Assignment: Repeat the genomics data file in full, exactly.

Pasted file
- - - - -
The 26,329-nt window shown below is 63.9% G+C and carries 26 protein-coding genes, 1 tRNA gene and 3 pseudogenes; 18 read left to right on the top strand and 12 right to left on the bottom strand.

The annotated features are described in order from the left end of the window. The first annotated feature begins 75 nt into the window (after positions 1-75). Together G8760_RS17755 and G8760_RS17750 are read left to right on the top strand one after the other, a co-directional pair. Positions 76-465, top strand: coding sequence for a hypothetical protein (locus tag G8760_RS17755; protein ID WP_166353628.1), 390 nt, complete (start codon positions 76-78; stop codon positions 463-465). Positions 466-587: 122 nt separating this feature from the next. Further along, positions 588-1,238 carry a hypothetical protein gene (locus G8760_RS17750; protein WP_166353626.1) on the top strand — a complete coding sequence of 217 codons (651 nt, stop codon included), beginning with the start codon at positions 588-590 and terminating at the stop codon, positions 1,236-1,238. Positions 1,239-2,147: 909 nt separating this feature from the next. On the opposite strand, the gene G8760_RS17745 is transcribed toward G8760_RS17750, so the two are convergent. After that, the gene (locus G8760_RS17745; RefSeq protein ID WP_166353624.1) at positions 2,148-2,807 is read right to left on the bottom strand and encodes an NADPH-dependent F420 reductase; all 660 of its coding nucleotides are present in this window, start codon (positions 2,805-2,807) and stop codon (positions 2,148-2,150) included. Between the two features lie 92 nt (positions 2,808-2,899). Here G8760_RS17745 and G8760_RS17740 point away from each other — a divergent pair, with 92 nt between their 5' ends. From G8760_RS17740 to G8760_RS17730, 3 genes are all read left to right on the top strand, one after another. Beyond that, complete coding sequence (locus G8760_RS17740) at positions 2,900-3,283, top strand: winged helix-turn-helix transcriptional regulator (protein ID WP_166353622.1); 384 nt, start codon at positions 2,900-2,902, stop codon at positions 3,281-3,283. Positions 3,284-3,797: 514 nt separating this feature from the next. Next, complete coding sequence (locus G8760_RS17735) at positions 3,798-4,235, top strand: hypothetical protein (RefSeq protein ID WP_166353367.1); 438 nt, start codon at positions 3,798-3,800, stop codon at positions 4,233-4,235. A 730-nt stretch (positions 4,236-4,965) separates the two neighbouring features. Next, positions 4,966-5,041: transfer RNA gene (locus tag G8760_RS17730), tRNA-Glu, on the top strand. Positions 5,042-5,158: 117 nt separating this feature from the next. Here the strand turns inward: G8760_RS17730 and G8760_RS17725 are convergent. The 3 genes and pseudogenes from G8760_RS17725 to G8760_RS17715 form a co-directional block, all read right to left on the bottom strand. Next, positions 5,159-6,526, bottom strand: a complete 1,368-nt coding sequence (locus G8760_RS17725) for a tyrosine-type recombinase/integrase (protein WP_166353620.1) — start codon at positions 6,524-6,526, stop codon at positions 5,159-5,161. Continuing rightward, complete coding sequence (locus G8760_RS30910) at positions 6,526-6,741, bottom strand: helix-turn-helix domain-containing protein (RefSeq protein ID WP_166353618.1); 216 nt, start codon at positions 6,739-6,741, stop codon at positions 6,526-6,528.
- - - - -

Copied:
The 26,329-nt window shown below is 63.9% G+C and carries 26 protein-coding genes, 1 tRNA gene and 3 pseudogenes; 18 read left to right on the top strand and 12 right to left on the bottom strand.

The annotated features are described in order from the left end of the window. The first annotated feature begins 75 nt into the window (after positions 1-75). Together G8760_RS17755 and G8760_RS17750 are read left to right on the top strand one after the other, a co-directional pair. Positions 76-465, top strand: coding sequence for a hypothetical protein (locus tag G8760_RS17755; protein ID WP_166353628.1), 390 nt, complete (start codon positions 76-78; stop codon positions 463-465). Positions 466-587: 122 nt separating this feature from the next. Further along, positions 588-1,238 carry a hypothetical protein gene (locus G8760_RS17750; protein WP_166353626.1) on the top strand — a complete coding sequence of 217 codons (651 nt, stop codon included), beginning with the start codon at positions 588-590 and terminating at the stop codon, positions 1,236-1,238. Positions 1,239-2,147: 909 nt separating this feature from the next. On the opposite strand, the gene G8760_RS17745 is transcribed toward G8760_RS17750, so the two are convergent. After that, the gene (locus G8760_RS17745; RefSeq protein ID WP_166353624.1) at positions 2,148-2,807 is read right to left on the bottom strand and encodes an NADPH-dependent F420 reductase; all 660 of its coding nucleotides are present in this window, start codon (positions 2,805-2,807) and stop codon (positions 2,148-2,150) included. Between the two features lie 92 nt (positions 2,808-2,899). Here G8760_RS17745 and G8760_RS17740 point away from each other — a divergent pair, with 92 nt between their 5' ends. From G8760_RS17740 to G8760_RS17730, 3 genes are all read left to right on the top strand, one after another. Beyond that, complete coding sequence (locus G8760_RS17740) at positions 2,900-3,283, top strand: winged helix-turn-helix transcriptional regulator (protein ID WP_166353622.1); 384 nt, start codon at positions 2,900-2,902, stop codon at positions 3,281-3,283. Positions 3,284-3,797: 514 nt separating this feature from the next. Next, complete coding sequence (locus G8760_RS17735) at positions 3,798-4,235, top strand: hypothetical protein (RefSeq protein ID WP_166353367.1); 438 nt, start codon at positions 3,798-3,800, stop codon at positions 4,233-4,235. A 730-nt stretch (positions 4,236-4,965) separates the two neighbouring features. Next, positions 4,966-5,041: transfer RNA gene (locus tag G8760_RS17730), tRNA-Glu, on the top strand. Positions 5,042-5,158: 117 nt separating this feature from the next. Here the strand turns inward: G8760_RS17730 and G8760_RS17725 are convergent. The 3 genes and pseudogenes from G8760_RS17725 to G8760_RS17715 form a co-directional block, all read right to left on the bottom strand. Next, positions 5,159-6,526, bottom strand: a complete 1,368-nt coding sequence (locus G8760_RS17725) for a tyrosine-type recombinase/integrase (protein WP_166353620.1) — start codon at positions 6,524-6,526, stop codon at positions 5,159-5,161. Continuing rightward, complete coding sequence (locus G8760_RS30910) at positions 6,526-6,741, bottom strand: helix-turn-helix domain-containing protein (RefSeq protein ID WP_166353618.1); 216 nt, start codon at positions 6,739-6,741, stop codon at positions 6,526-6,528.